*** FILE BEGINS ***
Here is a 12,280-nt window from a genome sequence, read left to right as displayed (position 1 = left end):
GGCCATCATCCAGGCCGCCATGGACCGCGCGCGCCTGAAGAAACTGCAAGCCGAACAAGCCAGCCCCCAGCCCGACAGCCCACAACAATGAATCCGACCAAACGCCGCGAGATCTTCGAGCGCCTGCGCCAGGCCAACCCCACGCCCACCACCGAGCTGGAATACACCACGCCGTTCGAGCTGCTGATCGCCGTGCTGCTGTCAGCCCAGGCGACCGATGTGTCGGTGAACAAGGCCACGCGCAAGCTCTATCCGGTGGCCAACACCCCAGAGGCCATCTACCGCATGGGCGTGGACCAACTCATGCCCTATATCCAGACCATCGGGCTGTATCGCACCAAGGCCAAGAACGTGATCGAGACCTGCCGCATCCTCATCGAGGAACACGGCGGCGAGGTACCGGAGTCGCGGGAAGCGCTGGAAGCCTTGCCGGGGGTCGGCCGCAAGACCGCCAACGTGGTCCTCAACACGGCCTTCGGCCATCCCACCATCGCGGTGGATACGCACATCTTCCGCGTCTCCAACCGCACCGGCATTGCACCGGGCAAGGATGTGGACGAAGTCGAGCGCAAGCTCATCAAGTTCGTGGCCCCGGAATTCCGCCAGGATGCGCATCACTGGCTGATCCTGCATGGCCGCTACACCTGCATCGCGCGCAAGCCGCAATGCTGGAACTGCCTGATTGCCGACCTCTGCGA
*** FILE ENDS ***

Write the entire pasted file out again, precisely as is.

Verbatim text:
Here is a 12,280-nt window from a genome sequence, read left to right as displayed (position 1 = left end):
GGCCATCATCCAGGCCGCCATGGACCGCGCGCGCCTGAAGAAACTGCAAGCCGAACAAGCCAGCCCCCAGCCCGACAGCCCACAACAATGAATCCGACCAAACGCCGCGAGATCTTCGAGCGCCTGCGCCAGGCCAACCCCACGCCCACCACCGAGCTGGAATACACCACGCCGTTCGAGCTGCTGATCGCCGTGCTGCTGTCAGCCCAGGCGACCGATGTGTCGGTGAACAAGGCCACGCGCAAGCTCTATCCGGTGGCCAACACCCCAGAGGCCATCTACCGCATGGGCGTGGACCAACTCATGCCCTATATCCAGACCATCGGGCTGTATCGCACCAAGGCCAAGAACGTGATCGAGACCTGCCGCATCCTCATCGAGGAACACGGCGGCGAGGTACCGGAGTCGCGGGAAGCGCTGGAAGCCTTGCCGGGGGTCGGCCGCAAGACCGCCAACGTGGTCCTCAACACGGCCTTCGGCCATCCCACCATCGCGGTGGATACGCACATCTTCCGCGTCTCCAACCGCACCGGCATTGCACCGGGCAAGGATGTGGACGAAGTCGAGCGCAAGCTCATCAAGTTCGTGGCCCCGGAATTCCGCCAGGATGCGCATCACTGGCTGATCCTGCATGGCCGCTACACCTGCATCGCGCGCAAGCCGCAATGCTGGAACTGCCTGATTGCCGACCTCTGCGA